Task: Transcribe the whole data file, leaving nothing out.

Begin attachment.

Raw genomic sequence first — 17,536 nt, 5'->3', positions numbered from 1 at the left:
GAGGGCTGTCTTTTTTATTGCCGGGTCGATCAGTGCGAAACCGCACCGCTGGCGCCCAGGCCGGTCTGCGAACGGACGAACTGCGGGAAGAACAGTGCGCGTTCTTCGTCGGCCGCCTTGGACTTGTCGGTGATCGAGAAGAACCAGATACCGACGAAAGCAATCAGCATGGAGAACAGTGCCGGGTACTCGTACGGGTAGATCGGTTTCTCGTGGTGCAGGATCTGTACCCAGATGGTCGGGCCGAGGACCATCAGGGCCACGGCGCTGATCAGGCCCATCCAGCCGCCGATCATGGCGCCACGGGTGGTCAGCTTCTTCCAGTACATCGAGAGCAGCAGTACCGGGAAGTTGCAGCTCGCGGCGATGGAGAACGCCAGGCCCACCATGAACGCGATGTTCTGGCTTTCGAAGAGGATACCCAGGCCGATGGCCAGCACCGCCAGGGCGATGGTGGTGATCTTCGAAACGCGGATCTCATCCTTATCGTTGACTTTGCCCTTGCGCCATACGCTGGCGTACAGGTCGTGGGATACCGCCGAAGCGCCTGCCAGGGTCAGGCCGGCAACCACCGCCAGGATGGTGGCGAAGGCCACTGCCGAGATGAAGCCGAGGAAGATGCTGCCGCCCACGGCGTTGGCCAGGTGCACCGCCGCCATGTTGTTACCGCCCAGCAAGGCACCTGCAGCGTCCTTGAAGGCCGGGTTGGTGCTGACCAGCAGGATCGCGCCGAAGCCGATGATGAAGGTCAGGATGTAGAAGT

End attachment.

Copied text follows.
Raw genomic sequence first — 17,536 nt, 5'->3', positions numbered from 1 at the left:
GAGGGCTGTCTTTTTTATTGCCGGGTCGATCAGTGCGAAACCGCACCGCTGGCGCCCAGGCCGGTCTGCGAACGGACGAACTGCGGGAAGAACAGTGCGCGTTCTTCGTCGGCCGCCTTGGACTTGTCGGTGATCGAGAAGAACCAGATACCGACGAAAGCAATCAGCATGGAGAACAGTGCCGGGTACTCGTACGGGTAGATCGGTTTCTCGTGGTGCAGGATCTGTACCCAGATGGTCGGGCCGAGGACCATCAGGGCCACGGCGCTGATCAGGCCCATCCAGCCGCCGATCATGGCGCCACGGGTGGTCAGCTTCTTCCAGTACATCGAGAGCAGCAGTACCGGGAAGTTGCAGCTCGCGGCGATGGAGAACGCCAGGCCCACCATGAACGCGATGTTCTGGCTTTCGAAGAGGATACCCAGGCCGATGGCCAGCACCGCCAGGGCGATGGTGGTGATCTTCGAAACGCGGATCTCATCCTTATCGTTGACTTTGCCCTTGCGCCATACGCTGGCGTACAGGTCGTGGGATACCGCCGAAGCGCCTGCCAGGGTCAGGCCGGCAACCACCGCCAGGATGGTGGCGAAGGCCACTGCCGAGATGAAGCCGAGGAAGATGCTGCCGCCCACGGCGTTGGCCAGGTGCACCGCCGCCATGTTGTTACCGCCCAGCAAGGCACCTGCAGCGTCCTTGAAGGCCGGGTTGGTGCTGACCAGCAGGATCGCGCCGAAGCCGATGATGAAGGTCAGGATGTAGAAGT